The United Nations calls climate change the defining issue of our time. On Wednesday morning, an intergovernmental panel released a special report on the issue. More than 100 scientists from 36 countries worked on the publication, and they have specific warnings about global warming in the Arctic.

As the climate warms, the report notes that animals around the globe will move farther north, specifically fish populations. The data suggest some regions, like tropical oceans, will see a decline in species. 

Others, like the Arctic, will see increases, the report states. Communities that depend on seafood could face risks to nutritional health and food security.

According to the World Wildlife Fund, changes like the ones predicted in the report can cause significant disruption to Alaska's ecosystem. 

"It can bring a new predator to a system, it can rob existing species of their food, and we may see some of that in the Bering Sea," explained Margaret Williams, managing director of WWF's Arctic Program.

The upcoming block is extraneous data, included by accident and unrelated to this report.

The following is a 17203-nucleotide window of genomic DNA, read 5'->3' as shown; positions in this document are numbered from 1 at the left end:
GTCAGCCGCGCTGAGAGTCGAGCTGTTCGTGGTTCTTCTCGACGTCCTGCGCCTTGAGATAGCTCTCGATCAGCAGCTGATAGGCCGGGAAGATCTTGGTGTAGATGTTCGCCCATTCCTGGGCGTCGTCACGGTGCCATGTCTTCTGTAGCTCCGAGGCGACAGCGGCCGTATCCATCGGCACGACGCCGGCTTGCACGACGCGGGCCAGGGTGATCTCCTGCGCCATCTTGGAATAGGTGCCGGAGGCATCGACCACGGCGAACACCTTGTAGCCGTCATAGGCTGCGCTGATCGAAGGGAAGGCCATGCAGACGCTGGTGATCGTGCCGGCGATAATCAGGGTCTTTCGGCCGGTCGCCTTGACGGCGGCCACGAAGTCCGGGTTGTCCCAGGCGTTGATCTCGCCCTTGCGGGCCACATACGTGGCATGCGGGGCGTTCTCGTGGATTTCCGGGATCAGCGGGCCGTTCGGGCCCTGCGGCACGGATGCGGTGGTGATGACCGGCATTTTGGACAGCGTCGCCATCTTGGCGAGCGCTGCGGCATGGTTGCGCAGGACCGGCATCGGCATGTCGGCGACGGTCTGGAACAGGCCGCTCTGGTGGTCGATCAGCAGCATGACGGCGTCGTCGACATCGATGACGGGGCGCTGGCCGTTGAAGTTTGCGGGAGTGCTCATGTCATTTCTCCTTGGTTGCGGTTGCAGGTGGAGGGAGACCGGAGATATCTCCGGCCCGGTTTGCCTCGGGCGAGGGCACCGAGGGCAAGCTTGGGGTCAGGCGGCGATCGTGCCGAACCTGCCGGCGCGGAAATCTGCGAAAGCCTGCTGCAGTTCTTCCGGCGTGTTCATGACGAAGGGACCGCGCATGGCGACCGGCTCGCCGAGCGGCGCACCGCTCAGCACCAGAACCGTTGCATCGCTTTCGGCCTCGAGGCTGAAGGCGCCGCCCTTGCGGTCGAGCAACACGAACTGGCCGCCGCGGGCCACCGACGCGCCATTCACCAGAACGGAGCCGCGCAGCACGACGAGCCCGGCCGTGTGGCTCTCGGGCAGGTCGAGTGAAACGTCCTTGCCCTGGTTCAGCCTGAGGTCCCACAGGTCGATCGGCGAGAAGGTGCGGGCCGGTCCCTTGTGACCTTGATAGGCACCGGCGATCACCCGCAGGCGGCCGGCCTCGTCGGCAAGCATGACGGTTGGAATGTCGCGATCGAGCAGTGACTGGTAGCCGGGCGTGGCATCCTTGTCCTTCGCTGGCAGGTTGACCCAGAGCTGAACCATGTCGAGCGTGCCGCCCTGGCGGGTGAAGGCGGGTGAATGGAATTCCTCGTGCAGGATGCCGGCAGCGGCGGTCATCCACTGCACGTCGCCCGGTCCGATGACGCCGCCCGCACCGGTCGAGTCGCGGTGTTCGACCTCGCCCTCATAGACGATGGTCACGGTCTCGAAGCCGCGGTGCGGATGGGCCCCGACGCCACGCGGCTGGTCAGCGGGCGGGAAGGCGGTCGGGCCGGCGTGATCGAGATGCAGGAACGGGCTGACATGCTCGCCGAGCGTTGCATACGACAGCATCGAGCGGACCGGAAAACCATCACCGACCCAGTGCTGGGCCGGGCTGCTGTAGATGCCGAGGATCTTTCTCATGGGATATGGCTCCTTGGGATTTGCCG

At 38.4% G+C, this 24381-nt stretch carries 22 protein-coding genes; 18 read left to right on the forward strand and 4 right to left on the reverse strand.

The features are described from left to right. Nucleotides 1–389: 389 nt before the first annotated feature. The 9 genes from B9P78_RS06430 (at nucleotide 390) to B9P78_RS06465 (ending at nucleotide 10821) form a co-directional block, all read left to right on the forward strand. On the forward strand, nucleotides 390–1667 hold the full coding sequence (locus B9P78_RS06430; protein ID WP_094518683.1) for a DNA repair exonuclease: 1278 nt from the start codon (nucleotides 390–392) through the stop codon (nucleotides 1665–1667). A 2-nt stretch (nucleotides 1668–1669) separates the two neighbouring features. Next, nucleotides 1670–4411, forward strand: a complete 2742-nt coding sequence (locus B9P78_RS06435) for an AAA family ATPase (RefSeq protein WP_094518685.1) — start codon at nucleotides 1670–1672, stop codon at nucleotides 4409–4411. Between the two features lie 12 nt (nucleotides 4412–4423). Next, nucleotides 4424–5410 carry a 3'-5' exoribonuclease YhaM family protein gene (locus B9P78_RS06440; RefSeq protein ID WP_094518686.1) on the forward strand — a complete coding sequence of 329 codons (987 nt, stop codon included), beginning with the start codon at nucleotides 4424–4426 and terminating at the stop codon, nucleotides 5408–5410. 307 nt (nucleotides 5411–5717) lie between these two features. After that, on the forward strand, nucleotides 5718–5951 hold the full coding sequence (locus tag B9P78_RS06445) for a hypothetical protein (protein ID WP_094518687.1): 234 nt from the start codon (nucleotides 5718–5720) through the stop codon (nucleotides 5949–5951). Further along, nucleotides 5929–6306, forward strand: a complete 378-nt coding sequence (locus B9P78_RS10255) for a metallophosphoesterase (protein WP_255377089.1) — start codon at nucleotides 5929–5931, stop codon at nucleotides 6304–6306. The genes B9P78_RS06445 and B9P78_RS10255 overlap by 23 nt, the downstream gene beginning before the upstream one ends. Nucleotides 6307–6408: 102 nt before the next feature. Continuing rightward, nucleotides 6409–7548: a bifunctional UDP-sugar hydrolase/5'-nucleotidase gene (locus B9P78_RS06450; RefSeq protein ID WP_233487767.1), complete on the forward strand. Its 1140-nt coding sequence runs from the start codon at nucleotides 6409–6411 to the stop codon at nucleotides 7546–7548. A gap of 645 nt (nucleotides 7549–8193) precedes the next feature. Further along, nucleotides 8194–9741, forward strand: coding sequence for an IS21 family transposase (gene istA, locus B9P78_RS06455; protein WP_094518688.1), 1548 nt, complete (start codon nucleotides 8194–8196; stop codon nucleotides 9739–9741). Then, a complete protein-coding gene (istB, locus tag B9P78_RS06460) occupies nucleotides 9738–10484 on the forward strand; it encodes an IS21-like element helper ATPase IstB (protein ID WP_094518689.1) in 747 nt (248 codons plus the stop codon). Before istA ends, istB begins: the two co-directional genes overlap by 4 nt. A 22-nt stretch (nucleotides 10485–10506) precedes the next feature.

The U.N. panel also reports that the Arctic Ocean could reach ice-free levels once every three years, and 70% of near-surface permafrost could be lost if greenhouse gas emissions continue to increase strongly. 

"The permafrost contains twice the amount of carbon that's in the atmosphere," Williams said."And so as that thaws, more greenhouse gases are released, and that accelerates this warming process that we're seeing."

Melting sea ice has already contributed to the decline of polar bears in the Arctic. The U.S. Fish and Wildlife Service lists the animal as threatened under the Endangered Species Act, based on current and predicted populations. 

"The changes in the sea ice are not happening uniformly across the Arctic, so some polar bears will certainly feel the brunt and already are feeling the impacts severely," Williams noted. "Other polar bears will have a different experience because the sea ice is changing in different parts of the Arctic differently."

As for Alaskans, Williams says they're more resilient. 

"Despite these very difficult impacts that we should expect, if we take action now, in the future we're going to have a much easier time," Williams said.

In May, the Municipality of Anchorage adopted a Climate Action Plan that outlines a framework for reducing greenhouse gas emissions and adapting to climate change impacts. 

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